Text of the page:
More By Author
February 01, 2012
February 02, 2012
February 03, 2012
November 02, 2009
Indiana’s Ball State University has delivered on its pledge to end contracts with the worst-performing charter schools in its portfolio, and its action will strengthen the charter movement overall.
For it was Ball State’s charters that erased many of the learning gains Indiana charters made in the past five years, according to Stanford’s Center for Research on Education Outcomes. Statewide, charter students gained what amounted to an additional month and a half of learning on their district school peers, and CREDO’s Macke Raymond concluded that such strong gains would have been even better were it not for Ball State–authorized schools. “They’re not helping,” Raymond told the Indianapolis Star. “The responsibility is pretty clearly on the authorizer.”
Credit ought to go to Ball State’s Office of Charter Schools for recognizing the problem. Bob Marra, the office’s executive director, has visibly grown frustrated with the performance of the schools the university has authorized. And this week, he and his team opted to end contracts with seven of their schools and offer contract extensions of just three years to seven others, provided they meet certain performance conditions. Two other charters withdrew their own requests for renewals.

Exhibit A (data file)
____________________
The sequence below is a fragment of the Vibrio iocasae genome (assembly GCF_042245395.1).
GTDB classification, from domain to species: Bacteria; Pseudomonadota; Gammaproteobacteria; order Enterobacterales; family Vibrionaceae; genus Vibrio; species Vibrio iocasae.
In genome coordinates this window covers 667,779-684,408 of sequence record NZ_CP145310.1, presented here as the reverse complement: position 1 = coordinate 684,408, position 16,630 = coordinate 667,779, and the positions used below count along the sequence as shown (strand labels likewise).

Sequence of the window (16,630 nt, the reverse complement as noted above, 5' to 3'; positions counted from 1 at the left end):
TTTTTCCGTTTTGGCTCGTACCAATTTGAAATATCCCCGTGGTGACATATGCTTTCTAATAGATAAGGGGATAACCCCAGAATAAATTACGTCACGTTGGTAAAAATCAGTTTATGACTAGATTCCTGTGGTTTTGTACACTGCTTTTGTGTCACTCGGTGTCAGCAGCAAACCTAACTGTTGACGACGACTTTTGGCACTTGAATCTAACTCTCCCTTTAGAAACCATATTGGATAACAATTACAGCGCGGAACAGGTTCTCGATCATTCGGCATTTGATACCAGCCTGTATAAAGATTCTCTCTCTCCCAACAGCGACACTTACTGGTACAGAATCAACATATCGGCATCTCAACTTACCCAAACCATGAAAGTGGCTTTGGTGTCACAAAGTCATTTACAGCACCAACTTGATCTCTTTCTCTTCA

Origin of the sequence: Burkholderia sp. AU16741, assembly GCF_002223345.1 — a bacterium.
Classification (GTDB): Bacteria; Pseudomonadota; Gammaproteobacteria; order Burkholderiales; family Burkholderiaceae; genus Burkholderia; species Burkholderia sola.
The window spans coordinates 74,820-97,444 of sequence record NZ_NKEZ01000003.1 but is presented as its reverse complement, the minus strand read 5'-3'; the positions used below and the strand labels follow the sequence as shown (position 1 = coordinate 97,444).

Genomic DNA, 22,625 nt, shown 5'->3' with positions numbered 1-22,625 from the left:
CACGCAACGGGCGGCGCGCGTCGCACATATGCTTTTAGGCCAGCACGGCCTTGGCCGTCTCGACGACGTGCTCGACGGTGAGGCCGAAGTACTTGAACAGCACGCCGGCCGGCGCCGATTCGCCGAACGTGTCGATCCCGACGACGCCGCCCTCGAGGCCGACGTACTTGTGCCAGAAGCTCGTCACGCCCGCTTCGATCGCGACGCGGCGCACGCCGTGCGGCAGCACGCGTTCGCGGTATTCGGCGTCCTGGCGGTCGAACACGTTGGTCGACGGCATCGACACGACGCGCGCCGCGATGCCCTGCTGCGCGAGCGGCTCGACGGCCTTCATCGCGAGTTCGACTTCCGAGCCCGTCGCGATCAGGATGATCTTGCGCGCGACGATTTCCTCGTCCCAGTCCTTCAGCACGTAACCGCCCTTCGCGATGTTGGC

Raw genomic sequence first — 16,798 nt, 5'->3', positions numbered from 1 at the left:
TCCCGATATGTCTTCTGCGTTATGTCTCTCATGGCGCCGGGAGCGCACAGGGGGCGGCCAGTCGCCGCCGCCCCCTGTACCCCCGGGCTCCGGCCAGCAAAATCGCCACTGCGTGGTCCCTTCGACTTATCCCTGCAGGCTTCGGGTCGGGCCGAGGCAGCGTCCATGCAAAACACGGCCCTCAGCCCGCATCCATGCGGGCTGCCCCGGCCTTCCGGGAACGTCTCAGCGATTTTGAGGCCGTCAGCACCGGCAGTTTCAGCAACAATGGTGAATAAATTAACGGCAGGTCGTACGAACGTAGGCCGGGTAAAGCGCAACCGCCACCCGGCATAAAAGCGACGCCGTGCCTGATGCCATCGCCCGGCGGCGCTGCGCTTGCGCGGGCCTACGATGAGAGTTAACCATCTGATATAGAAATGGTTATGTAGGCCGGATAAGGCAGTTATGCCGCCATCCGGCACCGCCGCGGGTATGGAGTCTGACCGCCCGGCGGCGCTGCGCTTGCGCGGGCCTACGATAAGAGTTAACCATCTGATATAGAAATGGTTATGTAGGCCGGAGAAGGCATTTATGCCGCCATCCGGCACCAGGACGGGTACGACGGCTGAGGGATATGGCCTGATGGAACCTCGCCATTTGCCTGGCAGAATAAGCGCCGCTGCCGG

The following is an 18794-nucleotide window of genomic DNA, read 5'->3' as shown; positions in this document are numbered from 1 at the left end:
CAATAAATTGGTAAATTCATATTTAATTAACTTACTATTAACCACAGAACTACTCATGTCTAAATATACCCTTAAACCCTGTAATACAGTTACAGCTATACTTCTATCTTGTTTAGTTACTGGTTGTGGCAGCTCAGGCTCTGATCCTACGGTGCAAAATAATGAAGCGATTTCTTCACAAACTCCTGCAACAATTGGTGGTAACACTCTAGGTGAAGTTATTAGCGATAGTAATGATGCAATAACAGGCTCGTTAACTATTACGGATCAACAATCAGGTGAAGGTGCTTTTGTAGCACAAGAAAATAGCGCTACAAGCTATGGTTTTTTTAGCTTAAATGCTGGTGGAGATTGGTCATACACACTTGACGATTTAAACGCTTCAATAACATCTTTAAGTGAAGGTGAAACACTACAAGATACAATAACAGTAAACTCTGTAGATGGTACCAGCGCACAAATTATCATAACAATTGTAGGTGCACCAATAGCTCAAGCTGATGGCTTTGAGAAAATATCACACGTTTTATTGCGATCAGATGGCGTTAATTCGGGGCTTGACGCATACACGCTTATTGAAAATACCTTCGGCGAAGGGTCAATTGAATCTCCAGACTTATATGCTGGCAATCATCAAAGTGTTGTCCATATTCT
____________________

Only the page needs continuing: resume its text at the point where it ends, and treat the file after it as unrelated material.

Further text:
All of these schools should have seen this coming. Not only has Ball State worked with the National Association of Charter School Authorizers during the past eighteen months to create a new accountability system for all of its charters, the university has repeatedly told its most troubled schools that they had been falling well below standards.
With the spotlight shining on an otherwise good showing for charters in the Hoosier State, Ball State made the right decision, and the university showed in a high-profile way how strong authorizers remain critical to charter school quality. Here’s hoping other states heed that lesson.